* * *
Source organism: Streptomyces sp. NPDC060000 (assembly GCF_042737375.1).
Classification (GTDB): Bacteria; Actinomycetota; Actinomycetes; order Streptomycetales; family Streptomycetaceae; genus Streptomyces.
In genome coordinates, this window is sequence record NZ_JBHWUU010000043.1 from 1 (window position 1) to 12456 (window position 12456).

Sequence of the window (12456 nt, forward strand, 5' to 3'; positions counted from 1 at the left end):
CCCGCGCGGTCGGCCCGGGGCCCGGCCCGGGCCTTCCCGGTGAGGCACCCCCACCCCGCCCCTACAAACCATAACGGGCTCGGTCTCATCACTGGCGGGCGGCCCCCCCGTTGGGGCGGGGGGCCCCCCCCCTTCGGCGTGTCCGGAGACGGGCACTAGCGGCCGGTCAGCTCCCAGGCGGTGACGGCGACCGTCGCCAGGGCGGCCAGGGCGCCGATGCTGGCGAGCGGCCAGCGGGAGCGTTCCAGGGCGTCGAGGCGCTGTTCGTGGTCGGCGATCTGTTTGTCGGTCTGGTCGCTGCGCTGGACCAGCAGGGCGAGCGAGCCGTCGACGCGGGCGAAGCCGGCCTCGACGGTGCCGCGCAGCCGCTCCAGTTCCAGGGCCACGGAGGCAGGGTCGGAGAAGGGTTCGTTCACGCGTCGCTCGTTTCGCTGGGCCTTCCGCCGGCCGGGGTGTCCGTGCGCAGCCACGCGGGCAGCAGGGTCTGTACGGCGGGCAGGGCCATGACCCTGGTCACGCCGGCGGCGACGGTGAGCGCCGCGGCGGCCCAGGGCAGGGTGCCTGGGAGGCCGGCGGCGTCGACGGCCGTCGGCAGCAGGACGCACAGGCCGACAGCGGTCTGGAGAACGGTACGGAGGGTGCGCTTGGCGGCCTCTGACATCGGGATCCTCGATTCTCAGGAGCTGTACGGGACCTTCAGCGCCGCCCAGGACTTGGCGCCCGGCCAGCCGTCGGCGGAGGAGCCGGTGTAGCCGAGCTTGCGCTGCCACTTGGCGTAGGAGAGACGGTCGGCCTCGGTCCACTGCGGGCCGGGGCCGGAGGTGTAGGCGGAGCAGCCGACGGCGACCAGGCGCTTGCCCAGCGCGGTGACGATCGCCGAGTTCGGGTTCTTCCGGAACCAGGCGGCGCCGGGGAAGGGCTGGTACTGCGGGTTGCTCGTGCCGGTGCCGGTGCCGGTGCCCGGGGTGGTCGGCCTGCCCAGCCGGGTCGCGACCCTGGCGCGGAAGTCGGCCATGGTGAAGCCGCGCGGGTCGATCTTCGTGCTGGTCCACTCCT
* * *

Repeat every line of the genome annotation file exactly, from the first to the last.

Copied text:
Source organism: Streptomyces sp. NPDC060000 (assembly GCF_042737375.1).
Classification (GTDB): Bacteria; Actinomycetota; Actinomycetes; order Streptomycetales; family Streptomycetaceae; genus Streptomyces.
In genome coordinates, this window is sequence record NZ_JBHWUU010000043.1 from 1 (window position 1) to 12456 (window position 12456).

Sequence of the window (12456 nt, forward strand, 5' to 3'; positions counted from 1 at the left end):
CCCGCGCGGTCGGCCCGGGGCCCGGCCCGGGCCTTCCCGGTGAGGCACCCCCACCCCGCCCCTACAAACCATAACGGGCTCGGTCTCATCACTGGCGGGCGGCCCCCCCGTTGGGGCGGGGGGCCCCCCCCCTTCGGCGTGTCCGGAGACGGGCACTAGCGGCCGGTCAGCTCCCAGGCGGTGACGGCGACCGTCGCCAGGGCGGCCAGGGCGCCGATGCTGGCGAGCGGCCAGCGGGAGCGTTCCAGGGCGTCGAGGCGCTGTTCGTGGTCGGCGATCTGTTTGTCGGTCTGGTCGCTGCGCTGGACCAGCAGGGCGAGCGAGCCGTCGACGCGGGCGAAGCCGGCCTCGACGGTGCCGCGCAGCCGCTCCAGTTCCAGGGCCACGGAGGCAGGGTCGGAGAAGGGTTCGTTCACGCGTCGCTCGTTTCGCTGGGCCTTCCGCCGGCCGGGGTGTCCGTGCGCAGCCACGCGGGCAGCAGGGTCTGTACGGCGGGCAGGGCCATGACCCTGGTCACGCCGGCGGCGACGGTGAGCGCCGCGGCGGCCCAGGGCAGGGTGCCTGGGAGGCCGGCGGCGTCGACGGCCGTCGGCAGCAGGACGCACAGGCCGACAGCGGTCTGGAGAACGGTACGGAGGGTGCGCTTGGCGGCCTCTGACATCGGGATCCTCGATTCTCAGGAGCTGTACGGGACCTTCAGCGCCGCCCAGGACTTGGCGCCCGGCCAGCCGTCGGCGGAGGAGCCGGTGTAGCCGAGCTTGCGCTGCCACTTGGCGTAGGAGAGACGGTCGGCCTCGGTCCACTGCGGGCCGGGGCCGGAGGTGTAGGCGGAGCAGCCGACGGCGACCAGGCGCTTGCCCAGCGCGGTGACGATCGCCGAGTTCGGGTTCTTCCGGAACCAGGCGGCGCCGGGGAAGGGCTGGTACTGCGGGTTGCTCGTGCCGGTGCCGGTGCCGGTGCCCGGGGTGGTCGGCCTGCCCAGCCGGGTCGCGACCCTGGCGCGGAAGTCGGCCATGGTGAAGCCGCGCGGGTCGATCTTCGTGCTGGTCCACTCCT